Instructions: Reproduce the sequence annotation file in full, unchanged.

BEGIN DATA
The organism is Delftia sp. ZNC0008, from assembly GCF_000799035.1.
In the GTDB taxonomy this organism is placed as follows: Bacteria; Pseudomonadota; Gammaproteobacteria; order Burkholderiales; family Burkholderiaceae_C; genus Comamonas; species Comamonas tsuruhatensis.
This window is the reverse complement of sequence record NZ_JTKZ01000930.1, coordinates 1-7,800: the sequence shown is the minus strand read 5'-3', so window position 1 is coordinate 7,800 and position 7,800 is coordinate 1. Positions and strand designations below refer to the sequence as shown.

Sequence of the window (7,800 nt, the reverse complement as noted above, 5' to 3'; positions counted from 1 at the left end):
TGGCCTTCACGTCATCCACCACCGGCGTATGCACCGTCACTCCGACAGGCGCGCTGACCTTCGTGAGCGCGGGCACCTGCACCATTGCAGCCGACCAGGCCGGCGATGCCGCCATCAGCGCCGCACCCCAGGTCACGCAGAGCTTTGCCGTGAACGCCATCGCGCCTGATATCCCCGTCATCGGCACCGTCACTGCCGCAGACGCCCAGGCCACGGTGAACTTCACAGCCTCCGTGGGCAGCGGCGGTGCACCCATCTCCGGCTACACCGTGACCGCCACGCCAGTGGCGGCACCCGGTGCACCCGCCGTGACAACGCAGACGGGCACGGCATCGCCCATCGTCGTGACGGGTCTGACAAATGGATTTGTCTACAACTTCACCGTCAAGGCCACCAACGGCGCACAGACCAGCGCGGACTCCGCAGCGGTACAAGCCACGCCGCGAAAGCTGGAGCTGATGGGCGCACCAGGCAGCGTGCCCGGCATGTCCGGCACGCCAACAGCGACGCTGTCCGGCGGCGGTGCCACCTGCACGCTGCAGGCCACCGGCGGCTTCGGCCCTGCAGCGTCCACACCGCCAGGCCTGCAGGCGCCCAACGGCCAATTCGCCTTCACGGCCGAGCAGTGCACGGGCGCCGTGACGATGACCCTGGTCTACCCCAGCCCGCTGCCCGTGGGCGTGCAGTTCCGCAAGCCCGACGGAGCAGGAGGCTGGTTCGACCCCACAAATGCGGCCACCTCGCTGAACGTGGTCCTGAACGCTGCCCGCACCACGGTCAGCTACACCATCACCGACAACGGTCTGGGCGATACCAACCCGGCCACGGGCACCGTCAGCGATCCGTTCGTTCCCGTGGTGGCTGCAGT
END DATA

The organism is Delftia sp. ZNC0008, from assembly GCF_000799035.1.
In the GTDB taxonomy this organism is placed as follows: Bacteria; Pseudomonadota; Gammaproteobacteria; order Burkholderiales; family Burkholderiaceae_C; genus Comamonas; species Comamonas tsuruhatensis.
This window is the reverse complement of sequence record NZ_JTKZ01000930.1, coordinates 1-7,800: the sequence shown is the minus strand read 5'-3', so window position 1 is coordinate 7,800 and position 7,800 is coordinate 1. Positions and strand designations below refer to the sequence as shown.

Sequence of the window (7,800 nt, the reverse complement as noted above, 5' to 3'; positions counted from 1 at the left end):
TGGCCTTCACGTCATCCACCACCGGCGTATGCACCGTCACTCCGACAGGCGCGCTGACCTTCGTGAGCGCGGGCACCTGCACCATTGCAGCCGACCAGGCCGGCGATGCCGCCATCAGCGCCGCACCCCAGGTCACGCAGAGCTTTGCCGTGAACGCCATCGCGCCTGATATCCCCGTCATCGGCACCGTCACTGCCGCAGACGCCCAGGCCACGGTGAACTTCACAGCCTCCGTGGGCAGCGGCGGTGCACCCATCTCCGGCTACACCGTGACCGCCACGCCAGTGGCGGCACCCGGTGCACCCGCCGTGACAACGCAGACGGGCACGGCATCGCCCATCGTCGTGACGGGTCTGACAAATGGATTTGTCTACAACTTCACCGTCAAGGCCACCAACGGCGCACAGACCAGCGCGGACTCCGCAGCGGTACAAGCCACGCCGCGAAAGCTGGAGCTGATGGGCGCACCAGGCAGCGTGCCCGGCATGTCCGGCACGCCAACAGCGACGCTGTCCGGCGGCGGTGCCACCTGCACGCTGCAGGCCACCGGCGGCTTCGGCCCTGCAGCGTCCACACCGCCAGGCCTGCAGGCGCCCAACGGCCAATTCGCCTTCACGGCCGAGCAGTGCACGGGCGCCGTGACGATGACCCTGGTCTACCCCAGCCCGCTGCCCGTGGGCGTGCAGTTCCGCAAGCCCGACGGAGCAGGAGGCTGGTTCGACCCCACAAATGCGGCCACCTCGCTGAACGTGGTCCTGAACGCTGCCCGCACCACGGTCAGCTACACCATCACCGACAACGGTCTGGGCGATACCAACCCGGCCACGGGCACCGTCAGCGATCCGTTCGTTCCCGTGGTGGCTGCAGT